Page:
Applying psychological theories to evidence-based clinical practice

identifying factors predictive of placing preventive fissure sealants

Debbie Bonetti, Marie Johnston, Jan E. Clarkson, Jeremy Grimshaw, Nigel B. Pitts, Martin Eccles, Nick Steen, Ruth Thomas, Graeme Maclennan, Elizabeth Glidewell, Anne Elizabeth Walker

Research output: Contribution to journalArticle

40 Citations (Scopus)
5 Downloads (Pure)

Abstract

Background: Psychological models are used to understand and predict behaviour in a wide range of settings, but have not been consistently applied to health professional behaviours, and the contribution of differing theories is not clear. This study explored the usefulness of a range of models to predict an evidence-based behaviour --the placing of fissure sealants.

Methods: Measures were collected by postal questionnaire from a random sample of general dental practitioners (GDPs) in Scotland. Outcomes were behavioural simulation (scenario decision-making), and behavioural intention. Predictor variables were from the Theory of Planned Behaviour (TPB), Social Cognitive Theory (SCT), Common Sense Self-regulation Model (CS-SRM), Operant Learning Theory (OLT), Implementation Intention (II), Stage Model, and knowledge (a non-theoretical construct). Multiple regression analysis was used to examine the predictive value of each theoretical model individually. Significant constructs from all theories were then entered into a 'cross theory' stepwise regression analysis to investigate their combined predictive value

Results: Behavioural simulation - theory level variance explained was: TPB 31%; SCT 29%; II 7%; OLT 30%. Neither CS-SRM nor stage explained significant variance. In the cross theory analysis, habit (OLT), timeline acute (CS-SRM), and outcome expectancy (SCT) entered the equation, together explaining 38% of the variance. Behavioural intention theory level variance explained was: TPB 30%; SCT 24%; OLT 58%, CS-SRM 27%. GDPs in the action stage had significantly higher intention to place fissure sealants. In the cross theory analysis, habit (OLT) and attitude (TPB) entered the equation, together explaining 68% of the variance in intention.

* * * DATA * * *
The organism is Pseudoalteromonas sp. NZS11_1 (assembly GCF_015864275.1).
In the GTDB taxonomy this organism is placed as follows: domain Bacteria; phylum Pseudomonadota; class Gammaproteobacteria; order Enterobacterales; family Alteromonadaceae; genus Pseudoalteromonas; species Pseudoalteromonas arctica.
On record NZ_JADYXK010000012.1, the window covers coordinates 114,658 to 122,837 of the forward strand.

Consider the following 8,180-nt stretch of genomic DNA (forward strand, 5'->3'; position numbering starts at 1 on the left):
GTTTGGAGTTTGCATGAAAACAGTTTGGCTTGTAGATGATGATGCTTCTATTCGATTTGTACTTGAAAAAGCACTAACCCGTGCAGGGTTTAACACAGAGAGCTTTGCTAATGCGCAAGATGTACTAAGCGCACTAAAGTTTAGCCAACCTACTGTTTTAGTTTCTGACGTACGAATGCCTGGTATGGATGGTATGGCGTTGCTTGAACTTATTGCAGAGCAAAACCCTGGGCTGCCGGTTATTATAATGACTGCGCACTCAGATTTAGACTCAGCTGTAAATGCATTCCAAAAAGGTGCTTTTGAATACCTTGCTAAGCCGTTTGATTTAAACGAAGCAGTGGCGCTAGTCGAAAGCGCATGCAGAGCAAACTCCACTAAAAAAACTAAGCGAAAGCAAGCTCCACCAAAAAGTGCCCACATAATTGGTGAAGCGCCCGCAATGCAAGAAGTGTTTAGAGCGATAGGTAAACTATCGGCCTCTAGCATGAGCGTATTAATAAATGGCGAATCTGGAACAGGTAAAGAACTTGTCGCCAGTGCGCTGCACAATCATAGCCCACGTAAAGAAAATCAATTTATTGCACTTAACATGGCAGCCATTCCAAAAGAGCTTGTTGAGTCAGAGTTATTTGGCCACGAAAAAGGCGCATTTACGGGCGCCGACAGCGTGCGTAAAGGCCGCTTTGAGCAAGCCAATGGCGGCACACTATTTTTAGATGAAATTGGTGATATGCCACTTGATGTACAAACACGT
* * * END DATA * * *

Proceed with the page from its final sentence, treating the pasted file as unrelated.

Summary: The study provides evidence that psychological models can be useful in understanding and predicting clinical behaviour. Taking a theory-based approach enables the creation of a replicable methodology for identifying factors that may predict clinical behaviour and so provide possible targets for knowledge translation interventions. Results suggest that more evidence-based behaviour may be achieved by influencing beliefs about the positive outcomes of placing fissure sealants and building a habit of placing them as part of patient management. However a number of conceptual and methodological challenges remain.

Original languageEnglish
Pages (from-to)25
Number of pages14
JournalImplementation Science
Volume5
DOIs
Publication statusPublished - 8 Apr 2010

Keywords

  • health-care profesionals
  • planned behavior
  • implementation
  • interventions
  • intentions
  • children

Cite this

Applying psychological theories to evidence-based clinical practice : identifying factors predictive of placing preventive fissure sealants. / Bonetti, Debbie; Johnston, Marie; Clarkson, Jan E.; Grimshaw, Jeremy; Pitts, Nigel B.; Eccles, Martin; Steen, Nick; Thomas, Ruth; Maclennan, Graeme; Glidewell, Elizabeth; Walker, Anne Elizabeth.